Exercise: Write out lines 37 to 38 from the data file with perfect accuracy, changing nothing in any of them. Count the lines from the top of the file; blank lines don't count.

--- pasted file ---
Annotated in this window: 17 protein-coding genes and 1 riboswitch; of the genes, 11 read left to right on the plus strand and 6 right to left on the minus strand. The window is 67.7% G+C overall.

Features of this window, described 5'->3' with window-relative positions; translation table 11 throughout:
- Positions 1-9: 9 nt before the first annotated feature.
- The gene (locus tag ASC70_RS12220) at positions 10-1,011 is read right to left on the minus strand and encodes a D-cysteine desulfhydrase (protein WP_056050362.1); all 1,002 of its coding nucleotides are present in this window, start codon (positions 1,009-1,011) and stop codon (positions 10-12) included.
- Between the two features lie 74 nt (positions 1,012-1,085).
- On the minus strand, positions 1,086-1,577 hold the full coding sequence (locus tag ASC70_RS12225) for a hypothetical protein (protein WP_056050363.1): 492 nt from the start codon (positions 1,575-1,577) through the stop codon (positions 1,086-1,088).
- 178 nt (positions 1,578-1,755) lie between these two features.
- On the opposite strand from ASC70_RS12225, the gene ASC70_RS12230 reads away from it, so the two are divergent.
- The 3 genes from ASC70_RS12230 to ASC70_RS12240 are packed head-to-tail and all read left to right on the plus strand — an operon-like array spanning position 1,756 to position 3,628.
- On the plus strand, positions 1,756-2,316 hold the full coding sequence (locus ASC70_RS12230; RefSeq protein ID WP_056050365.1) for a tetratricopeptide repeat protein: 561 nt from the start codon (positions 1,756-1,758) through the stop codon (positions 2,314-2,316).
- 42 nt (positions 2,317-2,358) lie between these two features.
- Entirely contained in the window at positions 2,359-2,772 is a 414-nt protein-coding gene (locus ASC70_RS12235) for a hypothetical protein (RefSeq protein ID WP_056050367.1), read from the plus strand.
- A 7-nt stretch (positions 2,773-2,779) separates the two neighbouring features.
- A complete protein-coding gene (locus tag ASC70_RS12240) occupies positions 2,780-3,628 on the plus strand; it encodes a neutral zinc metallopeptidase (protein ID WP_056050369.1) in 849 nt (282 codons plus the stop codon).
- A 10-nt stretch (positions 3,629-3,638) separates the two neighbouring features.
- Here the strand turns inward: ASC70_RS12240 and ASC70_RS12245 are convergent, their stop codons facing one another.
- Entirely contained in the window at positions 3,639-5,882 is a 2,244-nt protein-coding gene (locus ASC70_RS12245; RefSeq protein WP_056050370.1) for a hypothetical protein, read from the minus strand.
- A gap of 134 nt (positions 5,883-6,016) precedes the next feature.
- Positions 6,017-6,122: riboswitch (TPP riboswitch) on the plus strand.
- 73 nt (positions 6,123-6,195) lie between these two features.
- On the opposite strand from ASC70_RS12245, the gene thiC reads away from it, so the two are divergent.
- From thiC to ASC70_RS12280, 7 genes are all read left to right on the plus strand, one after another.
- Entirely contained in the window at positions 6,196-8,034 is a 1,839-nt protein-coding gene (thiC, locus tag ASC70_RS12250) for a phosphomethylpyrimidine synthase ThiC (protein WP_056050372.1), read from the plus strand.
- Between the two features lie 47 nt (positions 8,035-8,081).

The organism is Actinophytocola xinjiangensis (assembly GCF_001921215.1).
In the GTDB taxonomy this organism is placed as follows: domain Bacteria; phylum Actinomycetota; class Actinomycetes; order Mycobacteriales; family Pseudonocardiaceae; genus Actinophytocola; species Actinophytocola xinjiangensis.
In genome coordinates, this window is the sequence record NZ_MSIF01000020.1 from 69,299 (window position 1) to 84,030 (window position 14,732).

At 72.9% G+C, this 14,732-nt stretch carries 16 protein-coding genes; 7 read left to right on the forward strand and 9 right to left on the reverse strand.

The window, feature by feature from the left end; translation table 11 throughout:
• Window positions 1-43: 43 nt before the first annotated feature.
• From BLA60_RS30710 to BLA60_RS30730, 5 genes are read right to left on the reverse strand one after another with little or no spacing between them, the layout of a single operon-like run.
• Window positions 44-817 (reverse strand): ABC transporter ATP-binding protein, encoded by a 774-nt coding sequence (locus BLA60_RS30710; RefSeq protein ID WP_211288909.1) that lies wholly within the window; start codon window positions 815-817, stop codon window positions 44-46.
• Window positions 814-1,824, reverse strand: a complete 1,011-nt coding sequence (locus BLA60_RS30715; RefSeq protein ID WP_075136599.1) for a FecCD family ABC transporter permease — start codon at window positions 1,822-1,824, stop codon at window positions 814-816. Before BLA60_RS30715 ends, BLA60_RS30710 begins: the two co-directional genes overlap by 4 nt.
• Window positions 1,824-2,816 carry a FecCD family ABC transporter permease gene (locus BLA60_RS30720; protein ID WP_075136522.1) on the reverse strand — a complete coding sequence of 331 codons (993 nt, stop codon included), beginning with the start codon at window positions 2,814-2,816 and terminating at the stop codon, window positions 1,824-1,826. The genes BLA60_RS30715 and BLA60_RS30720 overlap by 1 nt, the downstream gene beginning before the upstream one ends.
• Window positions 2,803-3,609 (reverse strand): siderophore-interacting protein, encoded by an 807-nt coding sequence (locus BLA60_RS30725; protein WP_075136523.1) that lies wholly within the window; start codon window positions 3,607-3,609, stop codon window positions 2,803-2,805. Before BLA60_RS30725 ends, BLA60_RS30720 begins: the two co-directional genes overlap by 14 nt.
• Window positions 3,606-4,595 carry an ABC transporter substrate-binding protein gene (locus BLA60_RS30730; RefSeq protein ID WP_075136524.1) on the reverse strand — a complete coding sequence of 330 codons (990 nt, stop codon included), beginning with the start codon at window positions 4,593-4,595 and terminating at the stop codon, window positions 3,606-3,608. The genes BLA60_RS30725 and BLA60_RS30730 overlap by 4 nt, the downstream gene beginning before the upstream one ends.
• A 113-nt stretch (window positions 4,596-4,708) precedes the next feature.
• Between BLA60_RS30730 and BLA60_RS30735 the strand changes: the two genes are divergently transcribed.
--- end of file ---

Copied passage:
• A 113-nt stretch (window positions 4,596-4,708) precedes the next feature.
• Between BLA60_RS30730 and BLA60_RS30735 the strand changes: the two genes are divergently transcribed.